Church Crawlers Anonymous

This ‘society’ consists of an informal Facebook group with some 1,600 members. Anyone who shares the group’s passion for exploring places of worship and contributing photographs that inspire others to enjoy visiting such places can join.

Perhaps more people would be encouraged to do so if one could come up with a more attractive name. ‘Church crawling’ is John Betjeman’s phrase. He used it first in a BBC Home Service talk, broadcast on 21 July 1948, in which he said: ‘I know no greater pleasure than church crawling. You never know what you are going to find.’

ABOVE A single church can yield no end of treasures. In this case, the church of St Mary, in Chilham, Kent, has the remarkable English Renaissance tomb of Margaret Palmer (d. 1619) made from the local grey Bethersden marble, polished then etched with rose and honeysuckle blossoms and vine leaves in shallow relief. Nearby is the monument to Arthur and Edmund Hardy (d. 1858, presumably of a childhood illness), whose family owned Chilham Castle from 1861 to 1918, sculpted by Alexander Munro, with its unique depiction of a bat and shuttlecock. In the opposite (southern) aisle is the monument to Lady Mary Digges (d. 1631), with alabaster figures of Justice, Temperance, Prudence, and Fortitude (shown here) carved by Nicholas Stone.
A single church can yield no end of treasures. In this case, the church of St Mary, in Chilham, Kent, has the remarkable English Renaissance tomb of Margaret Palmer (d. 1619) made from the local grey Bethersden marble, polished then etched with rose and honeysuckle blossoms and vine leaves in shallow relief.

Betjeman was a great phrase-maker, but this was not one of his best. He intended the term to echo the phrase ‘pub crawling’, but whereas one might be reduced to crawling if you become progressively more inebriated, crawling to church sounds penitential rather than joyous. It also has slightly sinister connotations, as if, like Kafka’s narrator in The Metamorphosis, we church lovers had woken up one day to find ourselves turned into insects. Worse still, it suggests an affinity with that pest, the deathwatch beetle, that has done so much damage by chomping away at the timbers of ancient church roofs.

Nearby is the monument to Arthur and Edmund Hardy (d. 1858, presumably of a childhood illness), whose family owned Chilham Castle from 1861 to 1918, sculpted by Alexander Munro, with its unique depiction of a bat and shuttlecock.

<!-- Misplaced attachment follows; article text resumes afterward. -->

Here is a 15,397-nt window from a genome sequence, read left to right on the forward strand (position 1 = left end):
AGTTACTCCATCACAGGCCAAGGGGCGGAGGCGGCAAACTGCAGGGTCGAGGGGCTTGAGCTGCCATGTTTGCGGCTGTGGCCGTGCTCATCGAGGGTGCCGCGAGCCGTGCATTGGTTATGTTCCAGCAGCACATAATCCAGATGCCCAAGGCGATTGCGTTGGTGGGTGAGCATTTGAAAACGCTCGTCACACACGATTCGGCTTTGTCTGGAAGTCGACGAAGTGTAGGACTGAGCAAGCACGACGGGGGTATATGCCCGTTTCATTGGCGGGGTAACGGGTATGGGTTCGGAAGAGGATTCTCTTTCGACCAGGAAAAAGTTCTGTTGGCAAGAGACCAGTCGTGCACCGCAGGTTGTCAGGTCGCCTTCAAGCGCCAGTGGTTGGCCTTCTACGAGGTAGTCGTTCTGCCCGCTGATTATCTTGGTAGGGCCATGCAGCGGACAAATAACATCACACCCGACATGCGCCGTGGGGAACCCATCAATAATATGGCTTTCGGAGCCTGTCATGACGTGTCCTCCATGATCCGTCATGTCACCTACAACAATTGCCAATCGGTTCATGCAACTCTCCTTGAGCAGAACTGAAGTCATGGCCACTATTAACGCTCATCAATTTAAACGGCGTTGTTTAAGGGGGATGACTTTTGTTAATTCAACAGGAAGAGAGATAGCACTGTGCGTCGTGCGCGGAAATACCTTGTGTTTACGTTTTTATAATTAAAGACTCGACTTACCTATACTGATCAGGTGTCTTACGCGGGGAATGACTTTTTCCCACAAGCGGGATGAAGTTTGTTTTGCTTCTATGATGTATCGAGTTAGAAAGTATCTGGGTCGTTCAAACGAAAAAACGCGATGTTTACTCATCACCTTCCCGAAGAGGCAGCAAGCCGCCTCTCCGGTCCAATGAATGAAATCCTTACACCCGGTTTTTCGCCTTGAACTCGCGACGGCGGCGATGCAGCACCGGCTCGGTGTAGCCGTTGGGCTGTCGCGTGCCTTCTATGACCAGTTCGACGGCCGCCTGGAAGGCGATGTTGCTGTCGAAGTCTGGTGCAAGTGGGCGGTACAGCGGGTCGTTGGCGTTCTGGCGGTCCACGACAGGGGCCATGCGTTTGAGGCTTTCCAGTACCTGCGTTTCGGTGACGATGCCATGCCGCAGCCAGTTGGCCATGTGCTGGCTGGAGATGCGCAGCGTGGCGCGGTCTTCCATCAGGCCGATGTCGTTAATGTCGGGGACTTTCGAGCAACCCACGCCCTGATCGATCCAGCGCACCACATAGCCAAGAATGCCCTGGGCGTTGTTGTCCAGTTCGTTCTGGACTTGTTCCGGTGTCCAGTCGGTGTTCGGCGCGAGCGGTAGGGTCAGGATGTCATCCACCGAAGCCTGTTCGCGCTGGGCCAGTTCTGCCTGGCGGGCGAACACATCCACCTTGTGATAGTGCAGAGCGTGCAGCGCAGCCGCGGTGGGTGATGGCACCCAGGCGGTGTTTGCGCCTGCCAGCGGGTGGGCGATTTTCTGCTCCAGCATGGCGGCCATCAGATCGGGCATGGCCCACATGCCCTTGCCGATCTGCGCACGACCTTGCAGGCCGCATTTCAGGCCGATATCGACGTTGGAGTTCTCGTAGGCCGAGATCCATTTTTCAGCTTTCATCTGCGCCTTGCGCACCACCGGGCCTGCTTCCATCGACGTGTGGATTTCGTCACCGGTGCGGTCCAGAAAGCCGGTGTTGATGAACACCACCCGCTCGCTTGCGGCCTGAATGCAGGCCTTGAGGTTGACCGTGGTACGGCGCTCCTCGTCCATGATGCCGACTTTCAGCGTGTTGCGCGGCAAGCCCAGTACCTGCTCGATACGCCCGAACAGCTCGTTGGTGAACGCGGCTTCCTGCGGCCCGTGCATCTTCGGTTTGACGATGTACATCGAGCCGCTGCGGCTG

Betjeman’s ‘church crawling’ was intended as a rebuff to Nikolaus Pevsner (characterised by Betjeman as ‘that dull pedant from Prussia’), just as his Shell Guides were intended to be the antithesis of Pevsner’s Buildings of England series. He characterised Pevsner’s scholarly approach in a paraphrase: ‘Hagworthy, St Philip. Norm. with Perp. additions; interesting E.E. pisc’. This gives you no idea of what the church is really like, he asserted. (Hagworthy is Betjeman’s invention – there is no such church.)

In the opposite (southern) aisle is the monument to Lady Mary Digges (d. 1631), with alabaster figures of Justice, Temperance, Prudence, and Fortitude carved by Nicholas Stone.

Betjeman maintained that ‘for those who have eyes and ears and imagination’ every church is of interest. The contributors to the Church Crawlers Anonymous group certainly have the eyes to see, and their images reveal just what a range of aesthetic delights there is to enjoy, from ancient yew trees to war memorials of solemn beauty. As Betjeman further remarks: ‘the old churches of England are the story of England. They alone remain islands of calm in the seething roar of what we now call civilisation. They are not backwaters… but strongholds.’

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IMAGES: Kate Owen.
Text: C Catling.